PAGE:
Ancient Uses of Cork.—A writer in the "Pharmaceutical Journal" has collected a large amount of interesting information on the subject of the cork-tree and its bark, and the uses of the latter in both ancient and modern times. The tree, and the application of its bark to useful purposes, was well known to the Egyptians, Greeks, and Romans. The former used to construct their coffins of this material. Theophrastus, the Greek philosopher, who wrote on botany, etc., four centuries b. c., mentions this tree among the oaks, under the name of phellus, and says that it has a thick, fleshy bark, which must be stripped off every three years to prevent it from perishing. He adds that it was so light as never to sink in water, and on that account might be used for many purposes. Pliny describes the tree under the name of suber, and relates everything said by Theophrastus of phellus. From his account we learn that the Roman fishermen used it as floats to their nets and fishing-tackle, and as buoys to their anchors. The use of these buoys in saving life appears to have been well known to the ancients, for Lucian ("Epist. 1," 17) mentions that two men, one of whom had fallen into the sea, and another who jumped after to afford him assistance, were saved by means of an anchor-buoy. The use of this substance in assisting swimmers was not unknown to the Romans. By Plutarchus, in his "Vita Camilli," we are told that, when the imperial city was besieged by the Gauls, Camillus sent a Roman to the Capitol, who, to avoid the enemy, swam the Tiber with corks under him, his clothes being bound upon his head, and was fortunate enough to succeed in the attempt. The use of cork for stoppers was not entirely unknown to the Romans, and instances of its being thus employed may be seen in Cato's "De Re Rustica," cap. exx.; but its application to this purpose seems not to have been very common, or cork stoppers would have been oftener mentioned by authors who have written on agriculture and cookery, and also in the works of ancient poets. The convivial customs of those days had no connection with the bottle, glass bottles being of a much later invention. Instead of having dozens of sparkling champagne or hock, to be liberated from the bottle by the corkscrew, at their feasts, the guests filled their drinking-cups of gold, silver, crystal, or beech-wood from a two handled amphora, a kind of earthenware pitcher in which their choice wines used to be kept. The mouths of these vessels were stopped with wood, and covered with a mastic, composed of pitch, chalk, and oil, to prevent air spoiling the wine or evaporation taking place. Columella, who wrote one of the earliest works on agriculture, gives directions for preparing this cement. Pliny, in describing the cork-tree, says it is smaller than the oak, and its acorns of the very worst quality. He tells us the cork-tree did not grow throughout Italy, and in no part whatever of Gaul. At the present day it is abundant in France, and Fee states that the acorns of Quercus suber are of an agreeable flavor, and the hams of Bayonne are said to owe their high reputation from the pigs having fed on the acorns of the cork-tree. Some ancient authors speak of the cork-tree as the female of the holm-oak (Quercus ilex), and in countries where the holm does not grow, they used to substitute the wood of the cork tree.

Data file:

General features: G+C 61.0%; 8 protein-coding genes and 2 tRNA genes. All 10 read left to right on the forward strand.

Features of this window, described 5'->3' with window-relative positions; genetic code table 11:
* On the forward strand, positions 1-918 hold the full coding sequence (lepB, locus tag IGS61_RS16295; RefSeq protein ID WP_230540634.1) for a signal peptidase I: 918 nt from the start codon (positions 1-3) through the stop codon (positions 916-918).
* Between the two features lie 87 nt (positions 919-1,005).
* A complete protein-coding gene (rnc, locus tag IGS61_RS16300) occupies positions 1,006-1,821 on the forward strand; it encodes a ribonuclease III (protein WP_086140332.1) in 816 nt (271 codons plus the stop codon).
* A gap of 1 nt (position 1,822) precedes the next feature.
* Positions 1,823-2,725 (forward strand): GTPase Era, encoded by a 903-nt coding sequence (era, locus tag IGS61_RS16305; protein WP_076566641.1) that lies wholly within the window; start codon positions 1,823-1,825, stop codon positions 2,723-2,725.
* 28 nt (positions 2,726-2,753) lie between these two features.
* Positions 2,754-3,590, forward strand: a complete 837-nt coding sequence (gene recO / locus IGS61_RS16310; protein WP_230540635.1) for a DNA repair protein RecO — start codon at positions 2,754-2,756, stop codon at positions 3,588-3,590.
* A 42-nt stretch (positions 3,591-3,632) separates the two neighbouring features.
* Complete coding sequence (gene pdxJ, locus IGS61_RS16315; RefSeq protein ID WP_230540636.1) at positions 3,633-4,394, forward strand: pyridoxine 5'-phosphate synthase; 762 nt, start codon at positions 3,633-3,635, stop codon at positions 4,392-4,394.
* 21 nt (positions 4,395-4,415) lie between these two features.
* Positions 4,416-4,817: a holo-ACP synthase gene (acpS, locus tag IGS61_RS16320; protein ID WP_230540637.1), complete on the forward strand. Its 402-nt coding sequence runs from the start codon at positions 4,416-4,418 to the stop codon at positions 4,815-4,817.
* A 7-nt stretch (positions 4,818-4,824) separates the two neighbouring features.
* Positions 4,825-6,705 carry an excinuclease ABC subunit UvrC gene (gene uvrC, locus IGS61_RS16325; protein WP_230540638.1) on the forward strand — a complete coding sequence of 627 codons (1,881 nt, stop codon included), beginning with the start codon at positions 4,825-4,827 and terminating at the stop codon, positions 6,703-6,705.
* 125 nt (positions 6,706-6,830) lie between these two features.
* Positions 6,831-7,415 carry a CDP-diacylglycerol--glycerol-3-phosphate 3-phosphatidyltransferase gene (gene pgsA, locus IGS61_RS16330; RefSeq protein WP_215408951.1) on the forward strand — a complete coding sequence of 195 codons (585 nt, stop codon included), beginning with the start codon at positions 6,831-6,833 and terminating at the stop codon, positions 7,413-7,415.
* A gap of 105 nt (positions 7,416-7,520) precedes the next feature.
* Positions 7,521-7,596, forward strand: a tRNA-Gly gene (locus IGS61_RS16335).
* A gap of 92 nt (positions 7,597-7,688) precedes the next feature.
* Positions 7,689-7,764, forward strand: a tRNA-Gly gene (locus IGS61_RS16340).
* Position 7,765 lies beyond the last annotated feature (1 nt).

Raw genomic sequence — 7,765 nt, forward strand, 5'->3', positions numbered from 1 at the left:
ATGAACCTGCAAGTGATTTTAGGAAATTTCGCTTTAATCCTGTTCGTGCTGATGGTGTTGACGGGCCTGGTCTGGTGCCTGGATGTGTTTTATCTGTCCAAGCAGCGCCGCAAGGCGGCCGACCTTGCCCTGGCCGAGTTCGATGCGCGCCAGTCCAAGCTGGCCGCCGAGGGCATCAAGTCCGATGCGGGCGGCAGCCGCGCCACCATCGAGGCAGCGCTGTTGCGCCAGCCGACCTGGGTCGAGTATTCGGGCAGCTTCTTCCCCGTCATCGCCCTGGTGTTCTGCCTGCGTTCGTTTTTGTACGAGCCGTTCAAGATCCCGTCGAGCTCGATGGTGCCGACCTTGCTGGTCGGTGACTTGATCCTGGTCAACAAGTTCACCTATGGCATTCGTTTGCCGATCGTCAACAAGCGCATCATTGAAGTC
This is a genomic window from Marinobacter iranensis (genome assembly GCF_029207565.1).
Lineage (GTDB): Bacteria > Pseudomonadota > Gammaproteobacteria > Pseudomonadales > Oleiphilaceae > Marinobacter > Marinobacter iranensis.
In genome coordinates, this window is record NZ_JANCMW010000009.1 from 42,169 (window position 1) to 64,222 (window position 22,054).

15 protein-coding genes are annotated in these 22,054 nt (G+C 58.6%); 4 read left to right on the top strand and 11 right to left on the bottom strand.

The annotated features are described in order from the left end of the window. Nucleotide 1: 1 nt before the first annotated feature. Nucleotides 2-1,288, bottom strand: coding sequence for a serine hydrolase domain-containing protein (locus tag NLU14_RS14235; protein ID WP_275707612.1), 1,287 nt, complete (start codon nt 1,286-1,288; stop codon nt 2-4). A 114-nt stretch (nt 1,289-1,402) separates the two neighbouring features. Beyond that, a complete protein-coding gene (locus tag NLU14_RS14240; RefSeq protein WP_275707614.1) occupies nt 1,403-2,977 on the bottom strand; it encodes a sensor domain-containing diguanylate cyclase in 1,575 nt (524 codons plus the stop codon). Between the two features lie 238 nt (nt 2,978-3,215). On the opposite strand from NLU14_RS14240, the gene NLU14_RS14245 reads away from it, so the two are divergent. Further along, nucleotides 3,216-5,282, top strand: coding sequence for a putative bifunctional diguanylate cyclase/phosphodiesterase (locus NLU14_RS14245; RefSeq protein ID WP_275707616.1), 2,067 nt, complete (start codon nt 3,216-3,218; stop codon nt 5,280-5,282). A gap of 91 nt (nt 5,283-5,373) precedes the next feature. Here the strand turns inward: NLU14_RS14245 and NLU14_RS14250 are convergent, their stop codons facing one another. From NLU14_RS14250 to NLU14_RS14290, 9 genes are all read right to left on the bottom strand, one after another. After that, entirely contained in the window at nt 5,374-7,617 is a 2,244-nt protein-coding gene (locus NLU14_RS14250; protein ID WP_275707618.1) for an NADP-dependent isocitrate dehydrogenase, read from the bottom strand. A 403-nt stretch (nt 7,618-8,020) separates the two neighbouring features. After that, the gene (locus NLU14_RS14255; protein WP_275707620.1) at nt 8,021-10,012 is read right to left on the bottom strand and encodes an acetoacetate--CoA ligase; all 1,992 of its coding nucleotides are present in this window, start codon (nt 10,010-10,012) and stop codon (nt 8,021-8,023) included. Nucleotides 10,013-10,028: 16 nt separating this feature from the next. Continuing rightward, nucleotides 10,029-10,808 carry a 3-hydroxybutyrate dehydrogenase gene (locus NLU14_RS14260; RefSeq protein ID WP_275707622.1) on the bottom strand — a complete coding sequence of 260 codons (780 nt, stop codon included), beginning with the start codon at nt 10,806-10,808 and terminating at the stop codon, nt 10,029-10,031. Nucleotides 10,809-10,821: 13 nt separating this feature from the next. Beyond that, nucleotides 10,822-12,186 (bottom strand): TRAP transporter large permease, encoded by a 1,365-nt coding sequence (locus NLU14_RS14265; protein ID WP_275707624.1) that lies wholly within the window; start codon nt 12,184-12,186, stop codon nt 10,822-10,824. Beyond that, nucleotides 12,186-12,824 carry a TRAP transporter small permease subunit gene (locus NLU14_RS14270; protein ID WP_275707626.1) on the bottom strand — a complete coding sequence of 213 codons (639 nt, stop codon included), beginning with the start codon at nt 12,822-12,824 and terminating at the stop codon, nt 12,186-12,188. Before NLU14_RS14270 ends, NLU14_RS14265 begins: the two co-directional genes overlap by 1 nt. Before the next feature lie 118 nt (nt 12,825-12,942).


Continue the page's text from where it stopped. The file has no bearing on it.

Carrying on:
Traditional Origin of Social Distinctions.—In the latter part of the fourteenth century social distinctions became the subject of theological controversy in England—the Lollards, a religious association including large numbers of the common people, maintaining the natural equality of man; while the Roman Catholic preachers, on the other hand, encouraged the belief that the division of society into distinct classes was a permanent judgment of God, the origin of which, according to Alexander Barclay, a poetical writer in the reign of Henry VII., they thus accounted for: "One day, while Adam was absent occupied with his agricultural labors, Eve sat at home on their threshold with all her children about her, when suddenly she became aware of the approach of the Creator, and ashamed of the great number of them, and fearful that her productiveness might be misinterpreted, she hurriedly concealed those which were the least well-favored; 'some of them she placed under hay, some under straw and chaff, some in the chimney, and some in a tub of draff; but such as were fair and well made she wisely and cunningly kept with her.' God told her that he had come to see her children that he might promote them in their different degrees, upon which she presented them in the order of their birth. God then ordained the eldest to be an emperor, the second to be a king, and the third a duke to guide an army; of the rest he made earls, lords, barons, squires, knights, and hardy champions; some he appointed to be 'judges, mayors, and governors, merchants, sheriffs and protectors, aldermen and burgesses.' While all this was going on. Eve began to think of her other children, and unwilling that they should lose their share of honors, she now produced them from their hiding-places. They appeared, with their hair rough and powdered with chaff, some full of straws, and some covered with cobwebs and dust, 'that anybody might be frightened at the sight of them.' They were black with dirt, ill-favored in countenance, and misshapen in stature, and God did not conceal his disgust. 'None,' he said, 'can make a vessel of silver out of an earthen pitcher or goodly silk out of a goat's fleece, or a bright sword of a cow's tail neither will I, though I can, make a noble gentleman out of a vile villain. You shall all be plowmen and tillers of the ground, to keep oxen and hogs, to dig and delve, and hedge and dike, and in this wise shall ye live in endless servitude. Even the townsmen shall laugh you to scorn; yet some of you shall be allowed to dwell in cities, and shall be admitted to such occupations as those of makers of puddings, butchers, cobblers, tinkers, costard-mongers, hostlers, or daubers.'" Such, the teller of the story informs us, was gravely taught as the beginning of servile labor.